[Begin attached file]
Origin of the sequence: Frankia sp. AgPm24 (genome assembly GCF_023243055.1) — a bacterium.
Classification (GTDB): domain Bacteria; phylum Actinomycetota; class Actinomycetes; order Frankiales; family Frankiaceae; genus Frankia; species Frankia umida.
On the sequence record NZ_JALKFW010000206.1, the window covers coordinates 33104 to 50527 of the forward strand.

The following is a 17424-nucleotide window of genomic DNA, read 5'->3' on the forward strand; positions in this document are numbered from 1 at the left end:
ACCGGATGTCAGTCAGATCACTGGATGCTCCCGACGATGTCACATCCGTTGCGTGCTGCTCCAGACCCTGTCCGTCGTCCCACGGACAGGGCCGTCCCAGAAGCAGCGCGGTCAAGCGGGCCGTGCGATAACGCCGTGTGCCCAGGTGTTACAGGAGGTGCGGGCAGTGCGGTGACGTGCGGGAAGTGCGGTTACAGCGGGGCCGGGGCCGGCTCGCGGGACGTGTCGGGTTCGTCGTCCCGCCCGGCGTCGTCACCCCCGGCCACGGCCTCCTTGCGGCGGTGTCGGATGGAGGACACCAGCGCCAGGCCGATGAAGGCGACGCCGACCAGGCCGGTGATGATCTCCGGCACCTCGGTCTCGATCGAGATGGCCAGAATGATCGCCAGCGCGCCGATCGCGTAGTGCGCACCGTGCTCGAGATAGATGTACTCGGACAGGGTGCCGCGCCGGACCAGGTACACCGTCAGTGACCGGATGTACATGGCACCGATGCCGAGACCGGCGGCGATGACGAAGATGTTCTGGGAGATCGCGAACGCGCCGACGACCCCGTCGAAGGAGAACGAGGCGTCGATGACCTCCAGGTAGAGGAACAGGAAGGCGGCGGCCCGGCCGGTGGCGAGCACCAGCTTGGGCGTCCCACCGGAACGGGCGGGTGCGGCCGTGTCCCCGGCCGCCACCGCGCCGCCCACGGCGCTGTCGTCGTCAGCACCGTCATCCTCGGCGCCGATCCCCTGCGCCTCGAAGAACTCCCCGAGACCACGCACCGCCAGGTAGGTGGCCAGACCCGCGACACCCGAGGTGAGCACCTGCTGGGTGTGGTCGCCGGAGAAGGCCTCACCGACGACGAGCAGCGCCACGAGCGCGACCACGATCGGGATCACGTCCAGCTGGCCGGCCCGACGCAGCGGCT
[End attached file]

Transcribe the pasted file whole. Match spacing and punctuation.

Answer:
Origin of the sequence: Frankia sp. AgPm24 (genome assembly GCF_023243055.1) — a bacterium.
Classification (GTDB): domain Bacteria; phylum Actinomycetota; class Actinomycetes; order Frankiales; family Frankiaceae; genus Frankia; species Frankia umida.
On the sequence record NZ_JALKFW010000206.1, the window covers coordinates 33104 to 50527 of the forward strand.

The following is a 17424-nucleotide window of genomic DNA, read 5'->3' on the forward strand; positions in this document are numbered from 1 at the left end:
ACCGGATGTCAGTCAGATCACTGGATGCTCCCGACGATGTCACATCCGTTGCGTGCTGCTCCAGACCCTGTCCGTCGTCCCACGGACAGGGCCGTCCCAGAAGCAGCGCGGTCAAGCGGGCCGTGCGATAACGCCGTGTGCCCAGGTGTTACAGGAGGTGCGGGCAGTGCGGTGACGTGCGGGAAGTGCGGTTACAGCGGGGCCGGGGCCGGCTCGCGGGACGTGTCGGGTTCGTCGTCCCGCCCGGCGTCGTCACCCCCGGCCACGGCCTCCTTGCGGCGGTGTCGGATGGAGGACACCAGCGCCAGGCCGATGAAGGCGACGCCGACCAGGCCGGTGATGATCTCCGGCACCTCGGTCTCGATCGAGATGGCCAGAATGATCGCCAGCGCGCCGATCGCGTAGTGCGCACCGTGCTCGAGATAGATGTACTCGGACAGGGTGCCGCGCCGGACCAGGTACACCGTCAGTGACCGGATGTACATGGCACCGATGCCGAGACCGGCGGCGATGACGAAGATGTTCTGGGAGATCGCGAACGCGCCGACGACCCCGTCGAAGGAGAACGAGGCGTCGATGACCTCCAGGTAGAGGAACAGGAAGGCGGCGGCCCGGCCGGTGGCGAGCACCAGCTTGGGCGTCCCACCGGAACGGGCGGGTGCGGCCGTGTCCCCGGCCGCCACCGCGCCGCCCACGGCGCTGTCGTCGTCAGCACCGTCATCCTCGGCGCCGATCCCCTGCGCCTCGAAGAACTCCCCGAGACCACGCACCGCCAGGTAGGTGGCCAGACCCGCGACACCCGAGGTGAGCACCTGCTGGGTGTGGTCGCCGGAGAAGGCCTCACCGACGACGAGCAGCGCCACGAGCGCGACCACGATCGGGATCACGTCCAGCTGGCCGGCCCGACGCAGCGGCT